Take those 30,000 coffee shops, each using 30W an hour to heat their tanks; that’s 900,000W (900kW) every hour. Based on the average cost of power, they’re paying 180 EUR/USD every hour, day and night, purely for the brewers to sit idle.
Saving CO2 With Every Brew
At the beginning of this article, we claimed that by switching to a HIPSTER brewer, the equivalent saving of 212 million plastic cups could be saved. We’re not the kind of company to throw around statements without backing them up, so let’s deep dive into those figures (look away now if numbers aren’t your thing).
According to the EEA, the average greenhouse gas emissions created in order to produce 1kWh of electricity in the EU is 275g/kWh. In the US, this is even higher due to the use of coal power plants. So, we’ll meet somewhere in the middle and call it 290g/kWh.
Still with us? Good.
So, knowing how much CO2 is released to create 1kWh of electricity, we can ascertain that the 900kWh Starbucks use to keep their tank-equipped machines on idle is equivalent to a whopping 261kg of CO2 released every hour in wasted energy.
According to Resource, the CO2 footprint created to produce ONE plastic coffee cup is around 10.3g, although this figure is even higher for compostable cups at approximately 13g. So, again, by the powers of deduction (and a handy calculator), we know that Starbucks wastes the CO2 equivalent of 25,339 plastic cups.
Every. Single. Hour.
All while paying 180EUR an hour for the pleasure.
Let’s extrapolate that and take a look at what they’re losing annually. Take those 25,339 cups and multiply it by 8395 hours, and we’re now looking at the CO2 equivalent of… wait for it… 212,720,905 plastic cups, plus the €1.5million bill just for the machines sitting idle.
Suddenly, that idle function doesn’t seem quite so efficient, does it?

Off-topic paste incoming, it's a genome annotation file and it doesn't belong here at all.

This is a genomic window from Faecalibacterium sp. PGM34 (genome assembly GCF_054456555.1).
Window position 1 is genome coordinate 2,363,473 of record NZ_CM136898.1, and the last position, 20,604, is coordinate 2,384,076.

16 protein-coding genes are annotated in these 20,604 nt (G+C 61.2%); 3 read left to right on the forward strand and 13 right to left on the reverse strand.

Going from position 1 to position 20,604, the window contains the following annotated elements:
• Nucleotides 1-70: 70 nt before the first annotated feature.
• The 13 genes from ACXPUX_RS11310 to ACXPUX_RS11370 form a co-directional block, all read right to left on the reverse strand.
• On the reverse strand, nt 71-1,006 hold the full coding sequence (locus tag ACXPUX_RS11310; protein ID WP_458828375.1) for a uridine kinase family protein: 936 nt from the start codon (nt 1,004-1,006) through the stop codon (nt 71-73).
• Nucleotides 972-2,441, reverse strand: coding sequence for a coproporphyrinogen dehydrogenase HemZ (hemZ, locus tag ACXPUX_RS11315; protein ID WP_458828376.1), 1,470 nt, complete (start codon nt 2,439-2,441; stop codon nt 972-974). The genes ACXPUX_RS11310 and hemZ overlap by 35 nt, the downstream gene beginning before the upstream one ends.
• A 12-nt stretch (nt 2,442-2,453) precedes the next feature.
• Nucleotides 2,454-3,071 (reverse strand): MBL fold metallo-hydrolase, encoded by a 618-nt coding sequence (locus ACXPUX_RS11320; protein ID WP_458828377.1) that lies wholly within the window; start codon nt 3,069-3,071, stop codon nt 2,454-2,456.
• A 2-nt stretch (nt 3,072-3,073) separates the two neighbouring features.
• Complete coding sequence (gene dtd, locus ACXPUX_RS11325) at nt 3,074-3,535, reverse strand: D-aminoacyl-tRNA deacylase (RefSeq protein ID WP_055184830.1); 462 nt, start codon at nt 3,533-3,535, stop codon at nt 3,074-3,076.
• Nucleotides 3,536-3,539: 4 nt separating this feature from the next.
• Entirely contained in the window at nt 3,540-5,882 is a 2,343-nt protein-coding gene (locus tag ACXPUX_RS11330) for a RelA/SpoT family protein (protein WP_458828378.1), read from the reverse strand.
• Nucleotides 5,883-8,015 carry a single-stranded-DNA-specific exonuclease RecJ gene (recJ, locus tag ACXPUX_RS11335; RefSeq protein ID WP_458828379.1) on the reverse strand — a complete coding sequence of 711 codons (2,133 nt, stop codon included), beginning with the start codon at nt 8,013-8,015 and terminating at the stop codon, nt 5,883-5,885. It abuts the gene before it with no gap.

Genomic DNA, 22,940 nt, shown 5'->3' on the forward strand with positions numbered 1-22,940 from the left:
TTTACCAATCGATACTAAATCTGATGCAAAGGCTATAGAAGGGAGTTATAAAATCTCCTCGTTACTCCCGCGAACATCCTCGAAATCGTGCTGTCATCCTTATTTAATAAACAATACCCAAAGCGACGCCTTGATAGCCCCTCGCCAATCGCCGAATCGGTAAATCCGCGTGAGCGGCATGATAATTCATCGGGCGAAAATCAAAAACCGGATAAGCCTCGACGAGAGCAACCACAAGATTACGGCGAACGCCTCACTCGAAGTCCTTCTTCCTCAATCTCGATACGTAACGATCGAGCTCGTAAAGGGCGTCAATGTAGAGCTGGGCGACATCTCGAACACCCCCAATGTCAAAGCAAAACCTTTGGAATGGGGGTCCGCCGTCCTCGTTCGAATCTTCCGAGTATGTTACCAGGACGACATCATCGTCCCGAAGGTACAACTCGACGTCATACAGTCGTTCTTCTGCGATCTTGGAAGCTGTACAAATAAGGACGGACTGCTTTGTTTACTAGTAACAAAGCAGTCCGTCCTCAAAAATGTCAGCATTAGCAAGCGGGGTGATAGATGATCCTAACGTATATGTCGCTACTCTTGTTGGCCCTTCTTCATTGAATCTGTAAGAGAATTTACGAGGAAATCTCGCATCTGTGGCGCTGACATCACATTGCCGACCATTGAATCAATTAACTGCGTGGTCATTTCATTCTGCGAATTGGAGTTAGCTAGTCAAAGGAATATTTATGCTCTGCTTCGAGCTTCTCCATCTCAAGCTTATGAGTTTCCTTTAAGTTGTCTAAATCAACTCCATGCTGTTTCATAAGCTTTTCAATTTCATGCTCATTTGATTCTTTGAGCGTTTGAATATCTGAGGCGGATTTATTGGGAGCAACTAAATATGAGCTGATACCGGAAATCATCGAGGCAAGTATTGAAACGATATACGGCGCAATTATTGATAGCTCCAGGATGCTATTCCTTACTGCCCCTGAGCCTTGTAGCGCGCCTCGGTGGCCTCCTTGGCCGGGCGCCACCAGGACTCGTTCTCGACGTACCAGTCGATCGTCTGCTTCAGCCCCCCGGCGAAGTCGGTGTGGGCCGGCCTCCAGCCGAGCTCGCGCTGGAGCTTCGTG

One Last Calculation…
Now, you may have realised by now that we love a good equation almost as much as we love good coffee, so here’s another way of looking at it.
Volvo is known for its well-manufactured, reliable machines. A bit like another Swedish-born brand we know… Based on figures for the Volvo V60 Estate, one vehicle releases 157g of CO2 every kilometre it travels.
Based on that, the Volvo would need to drive 1662km to emit the same amount of CO2 as Starbucks each hour. So, over the course of the year that those Starbucks brewers are keeping their tanks idle, the Volvo would need to drive 13,952,390km to keep up with their emissions. Struggling to visualise what that would look like? That’s 218 laps around the equator, or 4982 road trips from the USA’s east coast to the west coast.
Now, you might not be the CEO of Starbucks, but that’s not to say that the choices you make for your business don’t matter. The general public is voting with their feet when it comes to supporting sustainable businesses. With so much competition among coffee shops, serving a superior cup of coffee and being eco-conscious are two assets that will only become more important as time goes on.
And, if you are the CEO of Starbucks, no hard feelings, give us a call and let’s talk about future-proofing.